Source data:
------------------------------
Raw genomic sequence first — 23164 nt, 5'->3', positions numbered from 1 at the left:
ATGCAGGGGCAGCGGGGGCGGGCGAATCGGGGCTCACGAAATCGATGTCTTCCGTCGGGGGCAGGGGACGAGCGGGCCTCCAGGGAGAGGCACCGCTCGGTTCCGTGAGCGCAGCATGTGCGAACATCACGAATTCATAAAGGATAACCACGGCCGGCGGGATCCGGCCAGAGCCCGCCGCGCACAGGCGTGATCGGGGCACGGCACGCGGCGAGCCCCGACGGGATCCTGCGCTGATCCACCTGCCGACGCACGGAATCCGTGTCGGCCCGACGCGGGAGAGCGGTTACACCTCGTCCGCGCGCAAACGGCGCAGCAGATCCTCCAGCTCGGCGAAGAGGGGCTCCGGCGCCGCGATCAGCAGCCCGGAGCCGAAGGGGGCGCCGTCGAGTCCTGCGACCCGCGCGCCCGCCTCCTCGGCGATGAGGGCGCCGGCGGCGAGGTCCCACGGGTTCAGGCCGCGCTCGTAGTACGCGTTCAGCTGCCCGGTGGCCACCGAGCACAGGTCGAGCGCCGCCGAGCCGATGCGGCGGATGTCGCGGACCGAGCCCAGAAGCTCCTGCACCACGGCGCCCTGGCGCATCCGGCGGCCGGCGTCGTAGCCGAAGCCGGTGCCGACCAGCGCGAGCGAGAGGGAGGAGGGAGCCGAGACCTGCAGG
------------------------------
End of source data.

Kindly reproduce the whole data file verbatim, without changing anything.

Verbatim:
Raw genomic sequence first — 23164 nt, 5'->3', positions numbered from 1 at the left:
ATGCAGGGGCAGCGGGGGCGGGCGAATCGGGGCTCACGAAATCGATGTCTTCCGTCGGGGGCAGGGGACGAGCGGGCCTCCAGGGAGAGGCACCGCTCGGTTCCGTGAGCGCAGCATGTGCGAACATCACGAATTCATAAAGGATAACCACGGCCGGCGGGATCCGGCCAGAGCCCGCCGCGCACAGGCGTGATCGGGGCACGGCACGCGGCGAGCCCCGACGGGATCCTGCGCTGATCCACCTGCCGACGCACGGAATCCGTGTCGGCCCGACGCGGGAGAGCGGTTACACCTCGTCCGCGCGCAAACGGCGCAGCAGATCCTCCAGCTCGGCGAAGAGGGGCTCCGGCGCCGCGATCAGCAGCCCGGAGCCGAAGGGGGCGCCGTCGAGTCCTGCGACCCGCGCGCCCGCCTCCTCGGCGATGAGGGCGCCGGCGGCGAGGTCCCACGGGTTCAGGCCGCGCTCGTAGTACGCGTTCAGCTGCCCGGTGGCCACCGAGCACAGGTCGAGCGCCGCCGAGCCGATGCGGCGGATGTCGCGGACCGAGCCCAGAAGCTCCTGCACCACGGCGCCCTGGCGCATCCGGCGGCCGGCGTCGTAGCCGAAGCCGGTGCCGACCAGCGCGAGCGAGAGGGAGGAGGGAGCCGAGACCTGCAGG